The Henry and Fulton County Sheriff’s Office is teaming up with Pepsi and Shaquille O’Neal to deliver comprehensive new de-escalation training to state agents.
CBS46 Tori Cooper attended the new training in Henry County to gather details about Shaq’s mission and the tools officers will learn.
Shaq said he was done waiting. “The time is right because we need to start talking about closing the gap and we need to do something.”
He said it was time for the police and the community to reconcile.
“I know people get tired of hearing, oh there’s a bunch of good cops out there. We have to start seeing them. So I want to be the guy to bring this together. “
He said that in order to accomplish this mission, it was necessary to start by joining forces with the police, to respond to the ever-growing concern between the police and the community.
“It’s time to roll up our sleeves and get these things out so we can bring the community back with us,” Henry County Sheriff Reginald Scandrett said.
Henry and Fulton County Law Enforcement, Shaq and Pepsi have now teamed up to deliver a new de-escalation program to Peach State Police officers, as part of their new community outreach project.
“Ultimately, train about 1,000 officers here in the Atlanta metro area to give them areas and ways to calm the waters on stages,” Scandrett said.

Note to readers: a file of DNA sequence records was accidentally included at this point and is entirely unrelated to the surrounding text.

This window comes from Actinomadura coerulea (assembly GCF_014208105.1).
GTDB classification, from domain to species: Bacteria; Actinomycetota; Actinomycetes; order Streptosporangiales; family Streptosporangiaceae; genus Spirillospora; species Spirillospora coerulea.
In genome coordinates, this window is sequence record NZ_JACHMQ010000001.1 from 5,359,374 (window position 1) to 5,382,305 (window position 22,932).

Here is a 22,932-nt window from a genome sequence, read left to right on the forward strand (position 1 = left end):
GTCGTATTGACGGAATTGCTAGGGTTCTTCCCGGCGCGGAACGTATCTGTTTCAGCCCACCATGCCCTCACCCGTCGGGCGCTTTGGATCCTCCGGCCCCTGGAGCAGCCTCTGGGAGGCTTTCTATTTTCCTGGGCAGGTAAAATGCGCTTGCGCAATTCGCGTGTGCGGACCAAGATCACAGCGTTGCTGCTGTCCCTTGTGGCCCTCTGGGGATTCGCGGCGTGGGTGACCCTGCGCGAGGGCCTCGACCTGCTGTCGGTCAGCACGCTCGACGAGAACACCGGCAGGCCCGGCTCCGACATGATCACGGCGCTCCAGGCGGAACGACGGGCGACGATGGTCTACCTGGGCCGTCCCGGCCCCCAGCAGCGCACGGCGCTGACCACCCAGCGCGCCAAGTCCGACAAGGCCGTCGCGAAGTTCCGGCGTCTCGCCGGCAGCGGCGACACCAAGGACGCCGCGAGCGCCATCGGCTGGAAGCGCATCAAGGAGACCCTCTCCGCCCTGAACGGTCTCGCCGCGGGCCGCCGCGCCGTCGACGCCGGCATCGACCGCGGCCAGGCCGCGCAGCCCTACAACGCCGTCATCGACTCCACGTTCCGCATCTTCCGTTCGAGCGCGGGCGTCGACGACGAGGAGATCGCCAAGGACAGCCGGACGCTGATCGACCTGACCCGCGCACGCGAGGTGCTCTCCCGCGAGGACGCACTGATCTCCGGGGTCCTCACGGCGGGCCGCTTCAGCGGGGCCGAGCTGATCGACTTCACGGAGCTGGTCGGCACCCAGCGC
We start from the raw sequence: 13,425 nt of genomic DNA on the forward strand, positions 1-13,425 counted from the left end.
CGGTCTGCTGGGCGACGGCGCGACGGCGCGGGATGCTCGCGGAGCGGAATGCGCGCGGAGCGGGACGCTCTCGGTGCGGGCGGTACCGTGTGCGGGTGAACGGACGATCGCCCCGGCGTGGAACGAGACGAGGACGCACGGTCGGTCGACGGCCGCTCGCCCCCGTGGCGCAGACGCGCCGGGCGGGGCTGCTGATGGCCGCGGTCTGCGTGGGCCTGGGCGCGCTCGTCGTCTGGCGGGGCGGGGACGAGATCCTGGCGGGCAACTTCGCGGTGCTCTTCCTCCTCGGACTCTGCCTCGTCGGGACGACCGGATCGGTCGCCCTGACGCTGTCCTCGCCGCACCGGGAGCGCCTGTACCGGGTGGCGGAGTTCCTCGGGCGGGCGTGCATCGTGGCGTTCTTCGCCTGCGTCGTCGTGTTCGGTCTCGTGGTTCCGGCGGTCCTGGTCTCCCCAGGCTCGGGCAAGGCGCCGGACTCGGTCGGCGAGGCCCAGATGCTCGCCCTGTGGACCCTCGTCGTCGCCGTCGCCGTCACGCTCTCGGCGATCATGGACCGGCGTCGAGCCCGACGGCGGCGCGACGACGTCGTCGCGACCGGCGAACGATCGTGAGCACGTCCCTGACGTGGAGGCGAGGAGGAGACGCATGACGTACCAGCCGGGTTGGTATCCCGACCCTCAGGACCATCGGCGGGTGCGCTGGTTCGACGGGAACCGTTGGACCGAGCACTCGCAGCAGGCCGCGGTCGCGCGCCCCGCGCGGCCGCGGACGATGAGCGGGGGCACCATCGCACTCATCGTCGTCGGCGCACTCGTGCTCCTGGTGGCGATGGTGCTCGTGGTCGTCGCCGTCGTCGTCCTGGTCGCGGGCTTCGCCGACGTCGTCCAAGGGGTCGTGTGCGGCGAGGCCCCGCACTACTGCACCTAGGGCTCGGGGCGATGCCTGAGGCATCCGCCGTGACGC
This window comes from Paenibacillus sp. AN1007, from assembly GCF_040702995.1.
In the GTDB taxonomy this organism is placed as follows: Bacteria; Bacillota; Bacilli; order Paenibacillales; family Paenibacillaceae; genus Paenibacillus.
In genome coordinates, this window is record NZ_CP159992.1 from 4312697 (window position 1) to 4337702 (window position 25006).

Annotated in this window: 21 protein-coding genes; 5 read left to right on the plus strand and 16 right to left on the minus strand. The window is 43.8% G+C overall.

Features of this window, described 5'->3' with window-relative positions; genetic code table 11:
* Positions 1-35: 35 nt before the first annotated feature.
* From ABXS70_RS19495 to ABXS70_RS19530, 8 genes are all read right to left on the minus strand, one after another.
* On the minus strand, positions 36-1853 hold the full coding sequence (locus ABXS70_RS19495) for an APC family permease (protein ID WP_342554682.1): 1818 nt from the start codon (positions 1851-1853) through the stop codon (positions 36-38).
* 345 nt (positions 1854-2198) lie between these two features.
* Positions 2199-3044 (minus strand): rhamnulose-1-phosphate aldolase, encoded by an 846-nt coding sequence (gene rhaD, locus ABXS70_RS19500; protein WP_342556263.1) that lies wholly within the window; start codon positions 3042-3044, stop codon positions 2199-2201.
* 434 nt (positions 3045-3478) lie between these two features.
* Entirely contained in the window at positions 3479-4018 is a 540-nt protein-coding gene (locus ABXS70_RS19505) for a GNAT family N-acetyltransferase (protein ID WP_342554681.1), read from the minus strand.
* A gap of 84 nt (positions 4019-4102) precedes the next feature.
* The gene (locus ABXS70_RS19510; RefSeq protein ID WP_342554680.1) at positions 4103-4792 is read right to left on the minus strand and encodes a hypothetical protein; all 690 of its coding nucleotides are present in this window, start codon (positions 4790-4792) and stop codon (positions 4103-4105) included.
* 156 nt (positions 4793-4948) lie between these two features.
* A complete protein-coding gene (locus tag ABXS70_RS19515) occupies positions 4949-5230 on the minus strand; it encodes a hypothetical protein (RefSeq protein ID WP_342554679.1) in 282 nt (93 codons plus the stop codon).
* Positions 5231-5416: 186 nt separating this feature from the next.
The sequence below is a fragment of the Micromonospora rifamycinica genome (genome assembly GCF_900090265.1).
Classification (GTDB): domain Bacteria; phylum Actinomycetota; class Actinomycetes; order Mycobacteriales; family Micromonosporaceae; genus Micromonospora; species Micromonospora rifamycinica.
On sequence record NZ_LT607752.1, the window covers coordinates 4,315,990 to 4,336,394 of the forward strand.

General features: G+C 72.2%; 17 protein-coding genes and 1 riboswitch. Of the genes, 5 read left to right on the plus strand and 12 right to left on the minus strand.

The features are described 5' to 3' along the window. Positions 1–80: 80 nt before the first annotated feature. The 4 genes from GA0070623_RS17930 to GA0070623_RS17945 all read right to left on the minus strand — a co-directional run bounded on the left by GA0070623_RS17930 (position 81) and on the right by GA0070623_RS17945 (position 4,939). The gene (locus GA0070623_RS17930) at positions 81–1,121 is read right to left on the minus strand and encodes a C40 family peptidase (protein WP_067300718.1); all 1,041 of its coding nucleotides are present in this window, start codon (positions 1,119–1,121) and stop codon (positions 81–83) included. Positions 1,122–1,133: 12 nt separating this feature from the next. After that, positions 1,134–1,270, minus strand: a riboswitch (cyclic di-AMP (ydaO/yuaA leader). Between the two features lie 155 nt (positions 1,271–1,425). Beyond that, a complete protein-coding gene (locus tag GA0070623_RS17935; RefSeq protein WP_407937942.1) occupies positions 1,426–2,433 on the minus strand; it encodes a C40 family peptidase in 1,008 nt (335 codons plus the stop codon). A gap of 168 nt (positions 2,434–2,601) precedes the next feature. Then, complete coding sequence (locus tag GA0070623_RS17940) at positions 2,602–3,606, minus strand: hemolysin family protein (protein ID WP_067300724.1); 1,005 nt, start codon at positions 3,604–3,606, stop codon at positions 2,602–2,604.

Shaq and the police wereted no time. On Wednesday, officers and instructors took action and began learning other ways to avoid deadly tactics.
“He makes me stop here, so what he has here is a shoulder locking pain on the shoulder,” said Jon Athan Burke, instructor of the de-escalation program, while demonstrating new methods. to officers.
Burke said he spent his career training police and military.
On Wednesday, he led several protests to show police officers additional ways to take suspects into custody without resorting to lethal force while ensuring the safety of all.
They said the final step in the program will be to treat the officers holistically, ensuring they are psychologically and clinically strong before and during their time in the force.
“Usually when a psychological test is given it is given at the beginning or when there is a shooting or some other period, but we want to demand that we do it once a year and we think that if we do, we can calm the waters.
Several agents trained on Wednesday, but said their plan was to roll out this program to ensure it reaches all state agents.
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